We know that blockchain has something to do with Bitcoin or NFTs, but that’s about all that most of us know.
However, if you were at +92Disrupt: LHR Edition, there were ample opportunities to understand the vast world of blockchain technology.
For instance, we had a panel discussion on the specifics of Web3.0 and NFTs, titled ‘Unblocking the Chain’, with industry professionals like Taha Memon, Faizan Iftikhar, Zain Naqvi, Elizay Jehangir, and Khurram Zafar.
But for those on the hunt for a foundational education in blockchain technology, Mo Ali Yousuf saved the day!
Who is Mo Ali Yousuf?
Upon bringing attention to the “very photoshopped” image we used of Mo on the stage background, he went on to explain what he does: he is the Regional Manager for the Middle East, North Africa, and Pakistan for Checkout.com – a $40 billion Fintech enabling businesses to accept digital payments.
Not only is the organization backing digital payment processes for most transaction-based apps on your phone, but their scope of operations also makes Mo the best person to speak about the basics of blockchain technology. How?
“Many people don’t know this, but we (Checkout.com) actually power 80% of the world’s fiat-to-crypto… So if you do buy cryptocurrencies through platforms like Binance or Crypto.com, chances are, those payments are going through our payment rails.”
Web3 Gives People the Chance to Own a Piece of the Internet
Consider, for instance, Web1, when the internet started, in the early 90’s. It made the flow of communication a bit one-dimensional: we were solely reading content on platforms like Yahoo and Netscape.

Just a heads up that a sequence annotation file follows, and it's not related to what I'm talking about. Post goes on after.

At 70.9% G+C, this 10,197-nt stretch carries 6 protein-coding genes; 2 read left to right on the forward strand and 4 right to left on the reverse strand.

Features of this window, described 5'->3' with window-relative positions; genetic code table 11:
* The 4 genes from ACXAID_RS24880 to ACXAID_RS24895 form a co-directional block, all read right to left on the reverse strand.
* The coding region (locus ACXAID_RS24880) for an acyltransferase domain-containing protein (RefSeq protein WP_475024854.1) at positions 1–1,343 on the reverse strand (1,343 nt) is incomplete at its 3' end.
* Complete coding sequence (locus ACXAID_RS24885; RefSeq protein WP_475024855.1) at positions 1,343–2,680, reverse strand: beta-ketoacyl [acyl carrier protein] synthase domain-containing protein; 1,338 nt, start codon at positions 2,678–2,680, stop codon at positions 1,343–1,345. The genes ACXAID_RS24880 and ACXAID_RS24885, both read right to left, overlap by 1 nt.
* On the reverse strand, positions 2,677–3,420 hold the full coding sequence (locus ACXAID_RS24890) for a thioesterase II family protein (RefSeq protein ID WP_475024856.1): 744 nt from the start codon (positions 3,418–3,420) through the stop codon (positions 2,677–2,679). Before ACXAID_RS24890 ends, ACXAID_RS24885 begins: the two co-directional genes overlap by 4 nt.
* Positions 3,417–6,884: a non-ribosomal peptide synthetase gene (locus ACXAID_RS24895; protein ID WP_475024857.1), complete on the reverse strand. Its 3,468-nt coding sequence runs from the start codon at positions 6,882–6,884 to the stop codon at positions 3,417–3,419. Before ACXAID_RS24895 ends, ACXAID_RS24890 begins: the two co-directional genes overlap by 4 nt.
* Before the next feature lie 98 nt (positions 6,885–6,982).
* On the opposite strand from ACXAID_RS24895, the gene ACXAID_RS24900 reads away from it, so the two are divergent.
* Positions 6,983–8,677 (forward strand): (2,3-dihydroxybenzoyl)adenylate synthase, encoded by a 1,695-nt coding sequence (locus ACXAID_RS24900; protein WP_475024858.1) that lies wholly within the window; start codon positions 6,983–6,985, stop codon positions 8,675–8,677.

Web2, on the other hand, made communications more of a 2-way thing; users could now read and write. Hence, platforms like YouTube allowed you to upload videos and Facebook allowed you to input images, videos, and text info about yourself.
As great as two-communications on the internet sound, it is usually the third-party publishers who end up making most the money off of the original content input by users.
This is where Web3 comes in – giving the ownership of the content back to the creators through things like NFTs and tokens.
As a result, newer creators are incentivized to learn more about the internet and contribute original content.
But Are People Adopting It?
Crypto adoption is approximately similar to where the internet’s adoption was in the early 90s. Therefore, despite news of stablecoins crashing and NFT collections failing, this seems to be noise coming in from the cautious – as there were when the internet was making itself known, there will always be skeptics and their opinions will be fueled by the fluctuations of an infant market!
Here are some of the numbers behind crypto:
- There are roughly 300 million crypto users worldwide, which is 4% of the world’s population. This number has also tripled since 2021
- Of these 300 million, 9 million are in Pakistan
- There was a $2.5 billion Crypto spend in the first quarter of 2022
- There was $44 billion worth of NFT sales in 2021
We Know About Web3 and Crypto, But What’s the Blockchain?
It may seem surprising coming from the audience of a tech and entrepreneurship conference
but when Mo asked the +92Disrupt attendants if they knew what blockchain was, roughly half the room sat dumbfounded!
In his attempts to keep the definition simple, Mo Ali Yousuf described the blockchain as:
“A distributed database where you have different players in an ecosystem that can share data in a very trusted way.”
He went on to reiterate the trustworthiness of the technology by driving home the fact that it’s confidential, private, and very difficult to hack.
But despite his best efforts, the definition can still be seen as a mixture of buzzwords and jargon. And for those who agree with that, he described blockchain through some very specific use-cases!